Curiosity, Empathy and a Healthy Dose of Fear: A Daniel Sloss Live Review

by - April 23, 2024

When a friendship is based on humor, there is only one way to solidify its permanence: tour around the world together.

Daniel Sloss and Kai Humphries have been friends as long as they have been comedians. To those that have seen Sloss live, there is a good chance that Humphries was the opening act. Sloss’ latest show, Can’t, is no exception.

During their stop at Chicago’s Athenaeum Theatre, audiences got to see the ying and the yang that is Humphries and Sloss. Humphries shared anecdotes about his wife, Natalie, and their dog, Peggy. His tone was almost whimsical, as if hearing stories from a friend that hasn’t been seen in a while.

With his 12th solo show currently traveling through the United States, the topics Sloss has covered during his career range from cancer and assault to family and relationships. His use of dark comedy may spark controversy, but it honestly sparks conversation the most. The audience rides an emotional rollercoaster, altering between fits of laughter and shocked gasps. When all is said and done, it is the quiet discussions while leaving the theater and for days afterward that truly make an impression.

It is no surprise that an impression is left on audience members, as his comedy special Jigsaw is credited with causing more than 120,000 breakups and 300 divorces worldwide. Of the more than 50 countries he’s toured thus far, he has managed to not only entertain but provoke a storm of intellectual discussions on religion, misogyny, and in his latest show, cancel culture.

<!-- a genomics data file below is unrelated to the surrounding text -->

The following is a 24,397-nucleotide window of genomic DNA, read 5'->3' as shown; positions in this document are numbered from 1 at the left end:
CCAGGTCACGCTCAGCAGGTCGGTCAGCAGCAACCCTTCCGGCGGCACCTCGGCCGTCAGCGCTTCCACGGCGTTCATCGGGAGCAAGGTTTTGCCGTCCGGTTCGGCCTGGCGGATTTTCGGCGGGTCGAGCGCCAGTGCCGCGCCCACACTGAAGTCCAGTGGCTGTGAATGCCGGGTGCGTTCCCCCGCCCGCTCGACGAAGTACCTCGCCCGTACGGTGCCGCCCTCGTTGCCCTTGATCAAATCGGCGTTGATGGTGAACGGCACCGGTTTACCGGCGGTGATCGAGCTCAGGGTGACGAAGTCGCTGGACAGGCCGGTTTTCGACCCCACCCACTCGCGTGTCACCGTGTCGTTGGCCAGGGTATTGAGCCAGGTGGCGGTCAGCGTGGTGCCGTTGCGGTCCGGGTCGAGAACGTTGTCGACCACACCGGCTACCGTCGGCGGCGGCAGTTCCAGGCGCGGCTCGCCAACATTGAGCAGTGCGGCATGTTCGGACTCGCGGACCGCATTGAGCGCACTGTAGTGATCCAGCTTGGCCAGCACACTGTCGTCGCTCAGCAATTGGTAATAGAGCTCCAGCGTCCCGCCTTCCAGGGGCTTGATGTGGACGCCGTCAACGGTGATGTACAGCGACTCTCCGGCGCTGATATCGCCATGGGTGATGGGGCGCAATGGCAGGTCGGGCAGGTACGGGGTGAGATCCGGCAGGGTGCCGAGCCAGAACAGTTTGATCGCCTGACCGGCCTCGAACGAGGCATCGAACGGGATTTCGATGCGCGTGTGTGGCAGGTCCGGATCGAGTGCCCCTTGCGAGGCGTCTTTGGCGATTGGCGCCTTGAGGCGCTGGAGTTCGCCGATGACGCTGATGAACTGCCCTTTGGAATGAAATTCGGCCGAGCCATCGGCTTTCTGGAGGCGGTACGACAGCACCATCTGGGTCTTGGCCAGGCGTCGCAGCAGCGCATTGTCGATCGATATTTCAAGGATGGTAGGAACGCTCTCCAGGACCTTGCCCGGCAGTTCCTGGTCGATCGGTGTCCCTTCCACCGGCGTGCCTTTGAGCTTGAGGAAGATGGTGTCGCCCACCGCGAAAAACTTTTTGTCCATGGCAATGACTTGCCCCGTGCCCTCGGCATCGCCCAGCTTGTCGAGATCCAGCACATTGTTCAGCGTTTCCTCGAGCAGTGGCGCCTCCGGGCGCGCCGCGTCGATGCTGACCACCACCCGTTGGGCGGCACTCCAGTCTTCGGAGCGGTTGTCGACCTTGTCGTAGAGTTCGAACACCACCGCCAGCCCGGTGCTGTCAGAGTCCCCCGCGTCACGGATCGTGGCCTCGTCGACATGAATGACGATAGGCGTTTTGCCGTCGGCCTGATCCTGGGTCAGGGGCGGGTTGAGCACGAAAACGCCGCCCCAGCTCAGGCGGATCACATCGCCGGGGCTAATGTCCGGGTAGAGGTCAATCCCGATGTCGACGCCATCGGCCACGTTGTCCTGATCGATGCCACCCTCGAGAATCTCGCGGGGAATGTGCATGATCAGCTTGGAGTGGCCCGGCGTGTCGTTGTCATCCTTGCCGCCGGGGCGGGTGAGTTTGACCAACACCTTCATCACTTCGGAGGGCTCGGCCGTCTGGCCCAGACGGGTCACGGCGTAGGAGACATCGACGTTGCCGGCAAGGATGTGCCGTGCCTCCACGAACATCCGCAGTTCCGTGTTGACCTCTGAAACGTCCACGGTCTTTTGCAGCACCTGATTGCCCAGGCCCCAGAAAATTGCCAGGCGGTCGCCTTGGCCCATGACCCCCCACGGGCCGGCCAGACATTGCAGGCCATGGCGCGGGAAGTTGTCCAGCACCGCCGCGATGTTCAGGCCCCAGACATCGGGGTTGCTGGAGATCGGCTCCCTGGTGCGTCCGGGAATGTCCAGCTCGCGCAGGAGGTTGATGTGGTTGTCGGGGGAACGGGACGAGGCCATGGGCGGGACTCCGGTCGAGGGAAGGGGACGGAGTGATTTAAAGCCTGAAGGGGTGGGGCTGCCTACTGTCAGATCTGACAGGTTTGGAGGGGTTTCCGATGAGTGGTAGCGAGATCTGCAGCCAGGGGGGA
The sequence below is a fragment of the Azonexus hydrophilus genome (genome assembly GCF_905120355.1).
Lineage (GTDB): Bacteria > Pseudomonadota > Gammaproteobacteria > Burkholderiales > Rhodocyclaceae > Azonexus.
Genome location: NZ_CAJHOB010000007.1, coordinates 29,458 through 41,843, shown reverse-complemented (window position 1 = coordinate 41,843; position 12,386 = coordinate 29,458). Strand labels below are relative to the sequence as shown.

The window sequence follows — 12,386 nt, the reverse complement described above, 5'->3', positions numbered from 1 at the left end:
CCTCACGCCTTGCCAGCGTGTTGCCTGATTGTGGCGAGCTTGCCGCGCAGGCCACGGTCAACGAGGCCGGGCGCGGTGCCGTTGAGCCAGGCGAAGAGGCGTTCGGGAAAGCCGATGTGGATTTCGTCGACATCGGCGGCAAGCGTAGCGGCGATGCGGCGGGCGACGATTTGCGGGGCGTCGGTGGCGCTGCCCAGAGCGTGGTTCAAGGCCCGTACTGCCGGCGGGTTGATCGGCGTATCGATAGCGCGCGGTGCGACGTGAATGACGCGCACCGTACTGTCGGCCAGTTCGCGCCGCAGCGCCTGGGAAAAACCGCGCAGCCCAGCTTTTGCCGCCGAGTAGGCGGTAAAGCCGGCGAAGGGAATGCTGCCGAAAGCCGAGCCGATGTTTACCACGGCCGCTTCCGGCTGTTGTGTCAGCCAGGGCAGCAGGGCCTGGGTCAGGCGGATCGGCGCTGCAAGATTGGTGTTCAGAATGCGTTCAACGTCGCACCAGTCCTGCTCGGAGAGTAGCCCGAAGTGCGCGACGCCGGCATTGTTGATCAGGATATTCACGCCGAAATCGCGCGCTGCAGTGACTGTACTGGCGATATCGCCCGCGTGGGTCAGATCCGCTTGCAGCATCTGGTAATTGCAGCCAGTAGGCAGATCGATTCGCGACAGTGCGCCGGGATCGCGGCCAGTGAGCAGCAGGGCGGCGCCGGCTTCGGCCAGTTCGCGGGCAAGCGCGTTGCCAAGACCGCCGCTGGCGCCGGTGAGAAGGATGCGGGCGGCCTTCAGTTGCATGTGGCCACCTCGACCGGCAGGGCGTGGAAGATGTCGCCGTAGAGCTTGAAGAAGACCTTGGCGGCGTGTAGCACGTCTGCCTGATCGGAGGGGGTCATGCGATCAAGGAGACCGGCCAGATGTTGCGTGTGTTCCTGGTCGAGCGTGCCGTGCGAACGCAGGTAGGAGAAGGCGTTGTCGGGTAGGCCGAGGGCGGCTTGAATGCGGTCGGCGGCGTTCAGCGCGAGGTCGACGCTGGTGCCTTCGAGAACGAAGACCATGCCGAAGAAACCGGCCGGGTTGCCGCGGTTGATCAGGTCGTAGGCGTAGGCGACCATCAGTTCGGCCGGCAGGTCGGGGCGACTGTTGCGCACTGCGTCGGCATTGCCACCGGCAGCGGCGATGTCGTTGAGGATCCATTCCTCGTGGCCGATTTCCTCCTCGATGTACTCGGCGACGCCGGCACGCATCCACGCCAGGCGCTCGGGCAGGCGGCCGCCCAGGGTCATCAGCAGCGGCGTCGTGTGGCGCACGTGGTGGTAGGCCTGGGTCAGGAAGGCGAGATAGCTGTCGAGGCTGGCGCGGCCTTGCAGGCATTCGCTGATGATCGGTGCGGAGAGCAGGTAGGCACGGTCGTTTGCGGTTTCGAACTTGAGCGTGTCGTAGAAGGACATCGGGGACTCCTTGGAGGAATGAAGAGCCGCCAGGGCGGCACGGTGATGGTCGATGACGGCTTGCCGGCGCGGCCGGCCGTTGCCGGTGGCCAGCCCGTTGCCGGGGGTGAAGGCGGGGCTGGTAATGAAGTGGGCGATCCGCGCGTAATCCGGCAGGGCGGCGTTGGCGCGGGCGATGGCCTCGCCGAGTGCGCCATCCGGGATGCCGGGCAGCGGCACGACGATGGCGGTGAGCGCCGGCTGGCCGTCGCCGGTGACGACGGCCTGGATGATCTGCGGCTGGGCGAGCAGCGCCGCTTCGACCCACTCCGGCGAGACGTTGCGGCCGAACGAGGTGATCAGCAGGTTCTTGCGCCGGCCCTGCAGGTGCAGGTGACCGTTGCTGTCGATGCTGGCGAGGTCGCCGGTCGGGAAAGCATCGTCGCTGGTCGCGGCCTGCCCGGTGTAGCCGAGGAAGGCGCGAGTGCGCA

He channels the comedians that paved the way for him, at a time when any joke about any person was on the table. It seems that the days of roasting anyone or anything just for the sake of a laugh end up taken out of context and give fuel for the internet to demand a boycott. Freedom of speech, after all.

He admits that his stance on some of his jokes have changed and he attributes that to fatherhood. That did not stop him, however, from telling those jokes. “Everything is fair play in comedy,” he said.

Curiosity, empathy and a healthy dose of fear are what Sloss says a comedian needs. It is also what Steve Irwin had, so he considers himself the Steve Irwin of stand-up comedy. No word yet on what that makes Humphries.

What both performers have nailed is sincere storytelling. Sure, embellishments are expected when delivering a punchline. Impeccable timing and coherent messaging is their specialty, though, and together they bring forth a performance that perfectly showcases how interconnected their friendship is.

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